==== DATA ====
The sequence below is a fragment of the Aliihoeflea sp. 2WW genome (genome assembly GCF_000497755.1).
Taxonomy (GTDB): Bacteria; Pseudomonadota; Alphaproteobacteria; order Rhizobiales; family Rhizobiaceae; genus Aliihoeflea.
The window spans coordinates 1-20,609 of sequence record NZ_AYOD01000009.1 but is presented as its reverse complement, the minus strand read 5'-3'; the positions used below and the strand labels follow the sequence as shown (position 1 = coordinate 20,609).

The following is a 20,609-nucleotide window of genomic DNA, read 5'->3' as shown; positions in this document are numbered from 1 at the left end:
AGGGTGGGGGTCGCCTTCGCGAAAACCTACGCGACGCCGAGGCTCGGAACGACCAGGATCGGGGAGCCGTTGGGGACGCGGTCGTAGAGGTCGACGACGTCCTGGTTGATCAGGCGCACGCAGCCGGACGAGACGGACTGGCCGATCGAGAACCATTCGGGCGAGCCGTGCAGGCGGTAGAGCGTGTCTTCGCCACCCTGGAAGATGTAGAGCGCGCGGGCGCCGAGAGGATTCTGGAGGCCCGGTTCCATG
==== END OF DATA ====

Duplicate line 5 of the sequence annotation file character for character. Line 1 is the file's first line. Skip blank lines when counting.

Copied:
AGGGTGGGGGTCGCCTTCGCGAAAACCTACGCGACGCCGAGGCTCGGAACGACCAGGATCGGGGAGCCGTTGGGGACGCGGTCGTAGAGGTCGACGACGTCCTGGTTGATCAGGCGCACGCAGCCGGACGAGACGGACTGGCCGATCGAGAACCATTCGGGCGAGCCGTGCAGGCGGTAGAGCGTGTCTTCGCCACCCTGGAAGATGTAGAGCGCGCGGGCGCCGAGAGGATTCTGGAGGCCCGGTTCCATG